Yes, Minister is a witty, intelligent political satire which makes fun of the system without political bias (party affiliation is never stated) or excluding those who know little about British government.
It centres on Jim Hacker, MP, Minister for Administrative Affairs, his Private Secretary Bernard Woolley, and civil servant boss Sir Humphrey Appleby.
You can buy the show as a DVD Collectors Box Set, available now.
- Sir Humphrey: Politicians like to panic, they need activity. It is their substitute for achievement.
- Sir Humphrey: The public doesn’t know anything about wasting government money. We are the experts.
- Hacker: Humphrey, do you see it as part of your job to help ministers make fools of themselves?
Sir Humphrey: Well, I never met one that needed any help.
- Ecological activist: Men are animals too, you know.
Hacker: I know that – I’ve just come from the House of Commons!
- Sir Humphrey: It takes two to quango, Minister.
- Bernard Woolley: In the service, CMG stands for Call Me God. And KCMG for Kindly Call Me God.
Hacker: What does GCMG stand for?
Bernard: God Calls Me God.
- Hacker: Opposition’s about asking awkward questions.
Sir Humphrey: And government is about not answering them.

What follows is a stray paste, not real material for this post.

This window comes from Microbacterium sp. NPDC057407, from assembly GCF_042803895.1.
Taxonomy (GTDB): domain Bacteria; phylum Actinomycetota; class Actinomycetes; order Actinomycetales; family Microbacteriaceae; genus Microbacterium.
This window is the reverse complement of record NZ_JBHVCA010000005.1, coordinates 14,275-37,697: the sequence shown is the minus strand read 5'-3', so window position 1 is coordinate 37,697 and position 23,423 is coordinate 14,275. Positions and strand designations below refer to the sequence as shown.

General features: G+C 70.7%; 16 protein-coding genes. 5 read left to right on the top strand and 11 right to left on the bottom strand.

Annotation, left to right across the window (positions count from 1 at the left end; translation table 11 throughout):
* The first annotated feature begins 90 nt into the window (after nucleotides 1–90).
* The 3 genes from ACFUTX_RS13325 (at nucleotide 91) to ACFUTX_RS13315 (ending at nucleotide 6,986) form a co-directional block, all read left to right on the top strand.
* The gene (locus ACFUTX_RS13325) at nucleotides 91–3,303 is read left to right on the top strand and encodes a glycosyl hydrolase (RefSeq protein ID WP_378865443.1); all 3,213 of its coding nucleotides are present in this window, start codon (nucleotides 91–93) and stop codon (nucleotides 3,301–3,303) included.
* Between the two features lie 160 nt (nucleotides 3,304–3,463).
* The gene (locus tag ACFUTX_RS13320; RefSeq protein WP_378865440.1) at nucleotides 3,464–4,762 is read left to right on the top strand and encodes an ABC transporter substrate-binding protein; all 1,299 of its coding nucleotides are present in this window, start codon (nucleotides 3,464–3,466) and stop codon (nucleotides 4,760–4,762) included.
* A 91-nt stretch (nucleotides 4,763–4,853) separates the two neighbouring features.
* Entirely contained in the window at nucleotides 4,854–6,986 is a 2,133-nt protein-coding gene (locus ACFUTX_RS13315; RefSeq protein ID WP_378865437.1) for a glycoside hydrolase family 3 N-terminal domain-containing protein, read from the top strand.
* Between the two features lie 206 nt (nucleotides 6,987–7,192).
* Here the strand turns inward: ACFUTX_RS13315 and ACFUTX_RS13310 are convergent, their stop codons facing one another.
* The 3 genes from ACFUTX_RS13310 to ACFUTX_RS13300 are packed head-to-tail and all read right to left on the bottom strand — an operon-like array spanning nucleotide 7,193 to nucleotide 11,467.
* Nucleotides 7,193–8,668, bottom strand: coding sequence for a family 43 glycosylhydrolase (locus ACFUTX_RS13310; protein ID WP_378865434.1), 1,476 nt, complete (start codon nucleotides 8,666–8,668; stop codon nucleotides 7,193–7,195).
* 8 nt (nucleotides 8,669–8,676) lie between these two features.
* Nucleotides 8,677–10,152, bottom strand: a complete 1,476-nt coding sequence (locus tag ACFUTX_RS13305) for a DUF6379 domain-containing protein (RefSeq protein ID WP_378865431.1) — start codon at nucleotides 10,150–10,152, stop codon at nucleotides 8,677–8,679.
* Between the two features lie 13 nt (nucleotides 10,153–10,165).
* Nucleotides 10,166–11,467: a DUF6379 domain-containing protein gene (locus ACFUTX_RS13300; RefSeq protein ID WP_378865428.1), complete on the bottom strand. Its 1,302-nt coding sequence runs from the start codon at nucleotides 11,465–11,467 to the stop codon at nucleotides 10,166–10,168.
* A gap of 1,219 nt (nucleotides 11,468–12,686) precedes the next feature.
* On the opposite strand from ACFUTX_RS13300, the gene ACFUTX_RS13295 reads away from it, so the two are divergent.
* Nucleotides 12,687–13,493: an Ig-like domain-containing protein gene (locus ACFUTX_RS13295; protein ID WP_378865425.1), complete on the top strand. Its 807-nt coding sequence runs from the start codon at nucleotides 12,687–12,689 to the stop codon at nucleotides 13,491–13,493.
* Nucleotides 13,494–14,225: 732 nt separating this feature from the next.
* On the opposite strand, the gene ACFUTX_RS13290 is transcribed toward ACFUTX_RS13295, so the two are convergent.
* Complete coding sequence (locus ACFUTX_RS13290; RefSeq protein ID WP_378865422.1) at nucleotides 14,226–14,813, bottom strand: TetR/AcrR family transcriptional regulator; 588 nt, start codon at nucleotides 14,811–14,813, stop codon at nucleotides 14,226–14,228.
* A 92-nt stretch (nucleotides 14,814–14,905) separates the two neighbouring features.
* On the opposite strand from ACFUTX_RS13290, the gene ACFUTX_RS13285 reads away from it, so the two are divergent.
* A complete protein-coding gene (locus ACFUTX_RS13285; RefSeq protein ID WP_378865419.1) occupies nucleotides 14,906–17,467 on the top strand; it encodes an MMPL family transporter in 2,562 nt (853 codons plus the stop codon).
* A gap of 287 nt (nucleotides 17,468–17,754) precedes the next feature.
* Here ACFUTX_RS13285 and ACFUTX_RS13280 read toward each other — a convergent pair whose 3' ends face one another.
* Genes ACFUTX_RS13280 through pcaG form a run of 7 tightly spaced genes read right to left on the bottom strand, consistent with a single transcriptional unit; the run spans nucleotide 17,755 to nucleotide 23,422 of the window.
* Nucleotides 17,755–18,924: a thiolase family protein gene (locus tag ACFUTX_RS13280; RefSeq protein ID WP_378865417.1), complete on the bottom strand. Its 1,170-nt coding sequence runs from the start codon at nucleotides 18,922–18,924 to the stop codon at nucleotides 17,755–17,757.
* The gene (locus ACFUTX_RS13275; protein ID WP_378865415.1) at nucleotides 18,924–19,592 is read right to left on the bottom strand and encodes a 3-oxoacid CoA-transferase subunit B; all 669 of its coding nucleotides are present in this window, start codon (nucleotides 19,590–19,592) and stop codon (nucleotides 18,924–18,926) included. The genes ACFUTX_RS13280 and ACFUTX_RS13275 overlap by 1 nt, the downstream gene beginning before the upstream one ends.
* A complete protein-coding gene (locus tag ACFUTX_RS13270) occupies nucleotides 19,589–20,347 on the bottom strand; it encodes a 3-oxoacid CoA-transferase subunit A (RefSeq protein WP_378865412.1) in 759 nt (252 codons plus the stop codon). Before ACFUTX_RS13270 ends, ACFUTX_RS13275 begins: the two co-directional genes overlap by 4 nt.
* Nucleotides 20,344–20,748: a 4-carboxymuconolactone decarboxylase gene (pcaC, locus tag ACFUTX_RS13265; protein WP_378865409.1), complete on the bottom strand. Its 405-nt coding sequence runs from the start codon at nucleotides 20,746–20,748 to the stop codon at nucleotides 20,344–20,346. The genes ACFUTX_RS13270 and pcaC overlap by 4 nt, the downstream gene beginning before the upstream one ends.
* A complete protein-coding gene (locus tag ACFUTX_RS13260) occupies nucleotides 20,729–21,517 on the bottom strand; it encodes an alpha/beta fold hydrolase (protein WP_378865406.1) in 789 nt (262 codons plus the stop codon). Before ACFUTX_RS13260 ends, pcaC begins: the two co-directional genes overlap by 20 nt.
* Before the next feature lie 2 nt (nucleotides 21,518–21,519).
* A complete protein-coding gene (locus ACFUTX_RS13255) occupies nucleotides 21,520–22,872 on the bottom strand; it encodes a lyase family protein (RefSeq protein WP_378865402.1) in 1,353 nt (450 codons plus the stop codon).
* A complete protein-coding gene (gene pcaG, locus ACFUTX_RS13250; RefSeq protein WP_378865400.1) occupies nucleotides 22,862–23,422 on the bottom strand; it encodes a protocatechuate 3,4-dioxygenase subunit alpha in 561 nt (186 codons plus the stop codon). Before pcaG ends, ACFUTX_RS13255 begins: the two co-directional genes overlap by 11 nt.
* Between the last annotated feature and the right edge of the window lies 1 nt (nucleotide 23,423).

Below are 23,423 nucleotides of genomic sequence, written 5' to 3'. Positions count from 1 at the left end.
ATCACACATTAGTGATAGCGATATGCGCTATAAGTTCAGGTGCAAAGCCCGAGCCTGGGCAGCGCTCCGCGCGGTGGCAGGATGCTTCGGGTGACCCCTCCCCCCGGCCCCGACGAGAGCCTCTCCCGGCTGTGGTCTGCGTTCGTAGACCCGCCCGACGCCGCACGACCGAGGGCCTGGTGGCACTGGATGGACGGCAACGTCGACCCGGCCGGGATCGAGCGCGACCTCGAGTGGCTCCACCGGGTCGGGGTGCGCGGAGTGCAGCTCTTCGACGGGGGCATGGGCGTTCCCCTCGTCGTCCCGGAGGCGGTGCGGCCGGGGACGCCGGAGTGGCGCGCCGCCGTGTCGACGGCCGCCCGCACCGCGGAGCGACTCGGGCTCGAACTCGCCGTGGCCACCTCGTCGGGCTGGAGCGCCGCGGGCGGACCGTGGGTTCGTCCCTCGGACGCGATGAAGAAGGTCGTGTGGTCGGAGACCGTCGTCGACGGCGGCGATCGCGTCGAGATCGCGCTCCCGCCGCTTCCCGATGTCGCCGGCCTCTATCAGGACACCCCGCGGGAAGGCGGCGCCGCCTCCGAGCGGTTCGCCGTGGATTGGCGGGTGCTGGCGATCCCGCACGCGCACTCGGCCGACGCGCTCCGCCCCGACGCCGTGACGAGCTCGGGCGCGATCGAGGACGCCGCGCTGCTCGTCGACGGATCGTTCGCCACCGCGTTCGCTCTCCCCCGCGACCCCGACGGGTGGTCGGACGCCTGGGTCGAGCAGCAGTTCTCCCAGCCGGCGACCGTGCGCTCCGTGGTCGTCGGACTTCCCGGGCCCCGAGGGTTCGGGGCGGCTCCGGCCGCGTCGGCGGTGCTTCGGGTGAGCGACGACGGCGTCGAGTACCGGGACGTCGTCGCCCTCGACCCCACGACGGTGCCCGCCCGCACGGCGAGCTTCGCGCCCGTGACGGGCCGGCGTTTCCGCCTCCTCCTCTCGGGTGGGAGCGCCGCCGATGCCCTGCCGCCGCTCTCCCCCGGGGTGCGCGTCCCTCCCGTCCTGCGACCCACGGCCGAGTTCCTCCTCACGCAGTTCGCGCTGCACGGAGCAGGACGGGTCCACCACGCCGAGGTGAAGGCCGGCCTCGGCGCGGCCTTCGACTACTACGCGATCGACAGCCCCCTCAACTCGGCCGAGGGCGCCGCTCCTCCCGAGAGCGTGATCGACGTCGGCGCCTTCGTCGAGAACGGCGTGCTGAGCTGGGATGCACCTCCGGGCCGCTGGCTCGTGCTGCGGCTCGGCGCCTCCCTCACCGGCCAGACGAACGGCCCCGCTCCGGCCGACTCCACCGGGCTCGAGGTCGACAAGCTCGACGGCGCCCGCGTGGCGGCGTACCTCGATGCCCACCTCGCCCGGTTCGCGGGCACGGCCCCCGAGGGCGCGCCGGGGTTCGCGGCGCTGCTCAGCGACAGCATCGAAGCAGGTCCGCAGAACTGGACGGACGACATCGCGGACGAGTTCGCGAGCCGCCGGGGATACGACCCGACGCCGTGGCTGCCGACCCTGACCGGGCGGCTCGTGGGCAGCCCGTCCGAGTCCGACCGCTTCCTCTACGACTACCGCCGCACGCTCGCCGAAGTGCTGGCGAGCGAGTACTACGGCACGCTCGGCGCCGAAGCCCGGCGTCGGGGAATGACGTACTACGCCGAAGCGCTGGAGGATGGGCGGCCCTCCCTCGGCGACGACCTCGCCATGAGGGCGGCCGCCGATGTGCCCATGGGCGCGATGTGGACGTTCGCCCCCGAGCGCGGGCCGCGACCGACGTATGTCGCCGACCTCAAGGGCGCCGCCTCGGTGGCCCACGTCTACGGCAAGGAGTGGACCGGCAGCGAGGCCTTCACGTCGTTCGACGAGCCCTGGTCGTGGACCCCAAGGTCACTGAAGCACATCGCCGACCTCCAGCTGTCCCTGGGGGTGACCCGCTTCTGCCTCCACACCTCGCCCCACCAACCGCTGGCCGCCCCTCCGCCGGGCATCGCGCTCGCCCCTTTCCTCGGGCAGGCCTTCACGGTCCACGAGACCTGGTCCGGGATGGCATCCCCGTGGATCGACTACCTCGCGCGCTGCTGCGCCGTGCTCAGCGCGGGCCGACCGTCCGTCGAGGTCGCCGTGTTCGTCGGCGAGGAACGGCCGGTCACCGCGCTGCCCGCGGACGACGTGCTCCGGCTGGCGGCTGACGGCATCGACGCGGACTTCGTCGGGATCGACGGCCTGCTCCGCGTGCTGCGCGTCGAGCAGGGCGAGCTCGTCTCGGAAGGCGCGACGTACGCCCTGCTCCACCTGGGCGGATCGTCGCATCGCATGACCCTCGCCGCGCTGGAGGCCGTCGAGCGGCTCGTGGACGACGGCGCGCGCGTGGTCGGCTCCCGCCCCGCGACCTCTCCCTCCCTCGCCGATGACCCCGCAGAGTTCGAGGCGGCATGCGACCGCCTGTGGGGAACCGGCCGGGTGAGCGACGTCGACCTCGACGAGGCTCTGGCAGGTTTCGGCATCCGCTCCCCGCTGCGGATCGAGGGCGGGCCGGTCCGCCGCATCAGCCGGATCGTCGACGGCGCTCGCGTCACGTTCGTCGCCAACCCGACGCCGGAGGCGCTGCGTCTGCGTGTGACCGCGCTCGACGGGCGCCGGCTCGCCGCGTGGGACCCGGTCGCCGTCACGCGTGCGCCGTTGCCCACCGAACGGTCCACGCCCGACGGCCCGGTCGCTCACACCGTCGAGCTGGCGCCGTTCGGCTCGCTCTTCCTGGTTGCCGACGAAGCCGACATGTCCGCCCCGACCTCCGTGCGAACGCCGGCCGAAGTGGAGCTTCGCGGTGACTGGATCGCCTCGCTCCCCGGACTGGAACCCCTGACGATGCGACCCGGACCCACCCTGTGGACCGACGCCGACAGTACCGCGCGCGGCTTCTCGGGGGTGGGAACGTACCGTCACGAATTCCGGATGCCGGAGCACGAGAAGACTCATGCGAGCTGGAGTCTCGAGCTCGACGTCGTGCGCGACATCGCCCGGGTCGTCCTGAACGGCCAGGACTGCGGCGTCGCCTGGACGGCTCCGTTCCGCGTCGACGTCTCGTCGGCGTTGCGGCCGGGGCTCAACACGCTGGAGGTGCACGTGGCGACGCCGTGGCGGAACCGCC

- Sir Humphrey: Her Majesty does like the business of government to continue even when there are no politicians around.
Hacker: Bit difficult surely?
Sir Humphrey: Yes … and no.
- Sir Humphrey: Bernard, Ministers should never know more than they need to know. Then they can’t tell anyone. Like secret agents, they could be captured and tortured.
Bernard Woolley: You mean by terrorists?
Sir Humphrey Appleby: By the BBC, Bernard.
- (The Home Secretary has been forced to resign after a drink-driving incident)
Hacker: What will happen to him?
Sir Humphrey Appleby: Well, I gather he was as drunk as a lord. So, after a discreet interval, they’ll probably make him one.
More About The Show
Penned by Jonathan Lynn and Antony Jay, Yes Minister was broadcast on the BBC between 1980 and 1984, over three seven-episode series. A follow-up, Yes, Prime Minister, ran between 1986 and 1988. In all there were 38 episodes.
As the Minister for Administrative Affairs, James Hacker (Paul Eddington) strives to cut government waste, but he is continually held back by the Department’s smart, wily Permanent Secretary, Sir Humphrey Appleby, played by Nigel Hawthorne. Private secretary Bernard Woolley is caught in the middle, between his political master, and his civil service boss.
While Appleby is outwardly obsequious towards the new minister, he is prepared to defend the status quo whatever it takes. Woolley, played by Derek Fowlds, is sympathetic to Hacker, but, as Sir Humphrey constantly reminds him, his civil servant superiors can influence his future career, while ministers don’t stay long in one department.
The action focuses on proposals backed by Hacker but frustrated by Appleby, or proposals which Sir Humphrey attempts to persuade the minister to accept. They sometimes join forces, for example to halt the proposed closure of their department or handle a diplomatic incident.
Yes Minister won several BAFTAs and in 2004 came sixth in the Britain’s Best Sitcom poll. It was Margaret Thatcher’s favourite programme.